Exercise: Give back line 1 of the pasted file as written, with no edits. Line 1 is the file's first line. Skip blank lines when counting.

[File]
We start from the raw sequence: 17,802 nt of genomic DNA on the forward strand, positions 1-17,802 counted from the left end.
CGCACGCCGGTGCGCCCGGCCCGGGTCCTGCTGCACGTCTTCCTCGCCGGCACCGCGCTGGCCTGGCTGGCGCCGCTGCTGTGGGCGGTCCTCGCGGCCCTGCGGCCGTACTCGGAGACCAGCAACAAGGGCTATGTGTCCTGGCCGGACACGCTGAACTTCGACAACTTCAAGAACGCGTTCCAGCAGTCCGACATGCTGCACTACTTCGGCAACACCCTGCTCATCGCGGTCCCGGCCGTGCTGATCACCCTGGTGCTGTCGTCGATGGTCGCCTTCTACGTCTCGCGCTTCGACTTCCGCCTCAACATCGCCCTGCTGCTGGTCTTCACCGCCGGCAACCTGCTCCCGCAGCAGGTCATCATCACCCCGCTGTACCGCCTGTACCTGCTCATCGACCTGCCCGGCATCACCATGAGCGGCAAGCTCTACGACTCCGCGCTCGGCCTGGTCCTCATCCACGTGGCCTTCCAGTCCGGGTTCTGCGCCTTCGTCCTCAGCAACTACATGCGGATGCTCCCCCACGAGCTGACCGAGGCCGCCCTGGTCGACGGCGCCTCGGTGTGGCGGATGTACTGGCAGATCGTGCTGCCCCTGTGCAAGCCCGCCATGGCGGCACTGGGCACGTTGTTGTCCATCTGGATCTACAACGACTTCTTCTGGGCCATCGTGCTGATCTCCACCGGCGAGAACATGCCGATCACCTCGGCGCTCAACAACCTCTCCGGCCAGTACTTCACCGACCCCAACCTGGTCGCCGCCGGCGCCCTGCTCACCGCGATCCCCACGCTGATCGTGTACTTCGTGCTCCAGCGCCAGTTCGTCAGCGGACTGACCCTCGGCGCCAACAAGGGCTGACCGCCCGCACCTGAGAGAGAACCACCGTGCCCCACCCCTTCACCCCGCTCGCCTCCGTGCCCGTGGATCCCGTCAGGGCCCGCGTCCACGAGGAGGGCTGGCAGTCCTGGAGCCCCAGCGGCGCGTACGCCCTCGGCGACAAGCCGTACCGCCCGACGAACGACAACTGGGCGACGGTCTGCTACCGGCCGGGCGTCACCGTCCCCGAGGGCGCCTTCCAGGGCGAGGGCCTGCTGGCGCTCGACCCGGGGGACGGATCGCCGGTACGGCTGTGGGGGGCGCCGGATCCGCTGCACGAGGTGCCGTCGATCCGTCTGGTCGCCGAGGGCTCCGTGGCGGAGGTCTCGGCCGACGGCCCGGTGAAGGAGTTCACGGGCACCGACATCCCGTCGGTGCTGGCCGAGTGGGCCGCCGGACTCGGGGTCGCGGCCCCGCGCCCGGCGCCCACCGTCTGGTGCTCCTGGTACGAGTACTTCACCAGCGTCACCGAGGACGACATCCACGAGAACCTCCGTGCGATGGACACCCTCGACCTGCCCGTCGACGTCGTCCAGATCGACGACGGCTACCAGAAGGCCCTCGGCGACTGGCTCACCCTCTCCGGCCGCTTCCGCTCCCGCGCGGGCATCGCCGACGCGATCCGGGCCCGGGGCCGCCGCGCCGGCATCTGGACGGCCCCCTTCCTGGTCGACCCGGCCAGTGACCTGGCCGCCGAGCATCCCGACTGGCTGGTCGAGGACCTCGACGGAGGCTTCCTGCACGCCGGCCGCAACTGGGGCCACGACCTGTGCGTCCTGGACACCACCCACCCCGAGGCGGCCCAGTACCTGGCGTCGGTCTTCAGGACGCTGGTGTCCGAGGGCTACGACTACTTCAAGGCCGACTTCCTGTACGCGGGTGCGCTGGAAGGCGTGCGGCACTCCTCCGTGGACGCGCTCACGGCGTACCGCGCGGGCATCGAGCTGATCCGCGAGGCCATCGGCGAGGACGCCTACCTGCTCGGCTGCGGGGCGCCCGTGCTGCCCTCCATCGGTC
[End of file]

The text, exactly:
We start from the raw sequence: 17,802 nt of genomic DNA on the forward strand, positions 1-17,802 counted from the left end.